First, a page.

Wednesday, December 2, 1998

A Band That's Big

Posted By on Wed, Dec 2, 1998 at 12:00 AM

From a record label that is most familiar for its introduction of such folkies as Bruce Cockburn and Murray McLaughlin comes an impressive release from the Toronto area-based NOJO -- that's the Neufeld Occipinti Jazz Orchestra. NOJO is a 16-piece aggregation with one Juno -- you know, essentially Canada's Grammy -- and a Juno nomination under its belt from its previous two albums.

For its third release, Paul Neufeld and Michael Occipinti wanted to incorporate yet another -- 17th -- member into the group, American clarinetist Don Byron, whose work they had come to love. They felt that his musical spirit would fuse as an integral part of the orchestra. After the three struck up a friendship based on a mutual admiration of purpose, Byron was brought north of the border in 1997 to participate in the sessions for You Are Here. Far from being just a "guest artist," Byron would soon become an equal participant in the band, as well as making his mark with his own style.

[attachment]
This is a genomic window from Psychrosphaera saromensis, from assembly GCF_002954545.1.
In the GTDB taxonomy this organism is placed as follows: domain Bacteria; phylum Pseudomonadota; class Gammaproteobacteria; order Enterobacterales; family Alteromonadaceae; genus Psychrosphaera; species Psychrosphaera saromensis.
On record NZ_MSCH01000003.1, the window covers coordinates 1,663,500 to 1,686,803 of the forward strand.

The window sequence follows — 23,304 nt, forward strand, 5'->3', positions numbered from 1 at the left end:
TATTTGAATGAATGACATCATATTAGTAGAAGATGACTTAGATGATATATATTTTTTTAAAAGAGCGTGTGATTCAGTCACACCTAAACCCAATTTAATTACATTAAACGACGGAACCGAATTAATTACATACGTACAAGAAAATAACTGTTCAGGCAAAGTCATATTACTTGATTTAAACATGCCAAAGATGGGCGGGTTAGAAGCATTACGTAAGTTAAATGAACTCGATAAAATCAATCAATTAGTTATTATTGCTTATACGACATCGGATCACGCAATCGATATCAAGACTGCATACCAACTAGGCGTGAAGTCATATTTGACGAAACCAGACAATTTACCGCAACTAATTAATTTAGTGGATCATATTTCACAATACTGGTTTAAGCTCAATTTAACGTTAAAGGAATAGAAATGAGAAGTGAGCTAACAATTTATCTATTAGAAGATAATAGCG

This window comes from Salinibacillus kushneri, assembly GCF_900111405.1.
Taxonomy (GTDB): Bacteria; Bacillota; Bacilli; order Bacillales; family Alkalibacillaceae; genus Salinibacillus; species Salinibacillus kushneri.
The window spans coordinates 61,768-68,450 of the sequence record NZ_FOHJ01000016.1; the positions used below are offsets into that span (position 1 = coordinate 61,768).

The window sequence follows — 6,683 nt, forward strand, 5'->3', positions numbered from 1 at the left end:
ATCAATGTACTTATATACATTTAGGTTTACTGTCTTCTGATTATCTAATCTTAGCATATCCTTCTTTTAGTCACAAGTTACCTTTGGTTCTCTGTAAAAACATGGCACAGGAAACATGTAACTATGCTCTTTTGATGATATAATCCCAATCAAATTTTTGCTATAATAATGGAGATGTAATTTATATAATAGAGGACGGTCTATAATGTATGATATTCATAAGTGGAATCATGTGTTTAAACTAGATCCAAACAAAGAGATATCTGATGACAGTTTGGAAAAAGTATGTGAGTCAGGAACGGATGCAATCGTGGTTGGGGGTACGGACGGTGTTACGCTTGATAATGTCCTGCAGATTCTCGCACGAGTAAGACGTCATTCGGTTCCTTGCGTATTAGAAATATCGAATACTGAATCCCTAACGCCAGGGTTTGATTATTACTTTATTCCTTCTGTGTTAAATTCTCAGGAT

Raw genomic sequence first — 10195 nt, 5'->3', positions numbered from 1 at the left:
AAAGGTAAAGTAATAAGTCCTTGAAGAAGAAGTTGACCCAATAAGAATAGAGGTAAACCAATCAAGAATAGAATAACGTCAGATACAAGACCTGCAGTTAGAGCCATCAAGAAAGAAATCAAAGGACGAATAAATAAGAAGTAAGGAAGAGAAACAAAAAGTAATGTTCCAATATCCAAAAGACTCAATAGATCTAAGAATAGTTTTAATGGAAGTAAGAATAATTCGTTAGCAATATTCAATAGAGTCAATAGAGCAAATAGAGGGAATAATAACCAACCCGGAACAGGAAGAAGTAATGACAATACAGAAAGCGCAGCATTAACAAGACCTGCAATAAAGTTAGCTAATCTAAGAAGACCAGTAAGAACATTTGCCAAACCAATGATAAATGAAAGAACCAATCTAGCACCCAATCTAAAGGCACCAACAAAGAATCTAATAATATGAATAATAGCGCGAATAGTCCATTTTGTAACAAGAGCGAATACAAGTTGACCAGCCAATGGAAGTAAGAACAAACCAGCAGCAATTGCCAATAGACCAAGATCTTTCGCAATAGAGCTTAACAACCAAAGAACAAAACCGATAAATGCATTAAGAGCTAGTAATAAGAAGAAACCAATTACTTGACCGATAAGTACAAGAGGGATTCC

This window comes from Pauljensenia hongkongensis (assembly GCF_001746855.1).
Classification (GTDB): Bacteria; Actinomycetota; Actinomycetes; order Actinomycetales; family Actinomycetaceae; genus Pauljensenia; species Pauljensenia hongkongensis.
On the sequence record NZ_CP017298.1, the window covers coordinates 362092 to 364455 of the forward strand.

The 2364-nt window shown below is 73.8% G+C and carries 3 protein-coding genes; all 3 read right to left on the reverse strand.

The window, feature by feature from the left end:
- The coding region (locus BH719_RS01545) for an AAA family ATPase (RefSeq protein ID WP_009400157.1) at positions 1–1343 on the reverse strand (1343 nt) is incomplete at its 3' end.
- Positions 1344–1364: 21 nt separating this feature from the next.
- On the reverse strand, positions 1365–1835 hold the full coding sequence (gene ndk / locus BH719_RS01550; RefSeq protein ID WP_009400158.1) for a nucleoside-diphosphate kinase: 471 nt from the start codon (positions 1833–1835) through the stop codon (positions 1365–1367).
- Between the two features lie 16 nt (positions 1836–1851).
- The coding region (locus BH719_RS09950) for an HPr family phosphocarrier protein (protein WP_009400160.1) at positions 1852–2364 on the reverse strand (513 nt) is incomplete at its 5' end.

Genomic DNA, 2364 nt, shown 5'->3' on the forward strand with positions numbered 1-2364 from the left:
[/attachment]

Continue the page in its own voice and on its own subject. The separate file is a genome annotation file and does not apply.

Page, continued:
"Grassfire" begins the set with an appropriately dynamic musical setting. From the start, Byron is right at home in the setting and his contributions accent the energy of the rest of the group which surrounds him.

Sometimes the sound is deceptively conservative until a guitar or other instrument creeps into the picture to pull the music toward the edge. "Days of Grass" is one such number.

At times, the influences of composers such as Frank Zappa and Julius Hemphill can be easily felt in the mix. And one can hardly ask for a better funk attack than that heard on "Ratted Out" and its follow-up, the Klezmer and funk-inspired "Hum Tag." "Luminescent" takes the group into territory which seems closer to Duke Ellington than anything else, but it incorporates its own twists and turns to provide another vision of such a musical portrait.

Over the course of its 13 tracks, You Are Here doesn't disappoint, and it covers a lot of ground without becoming unfocused.


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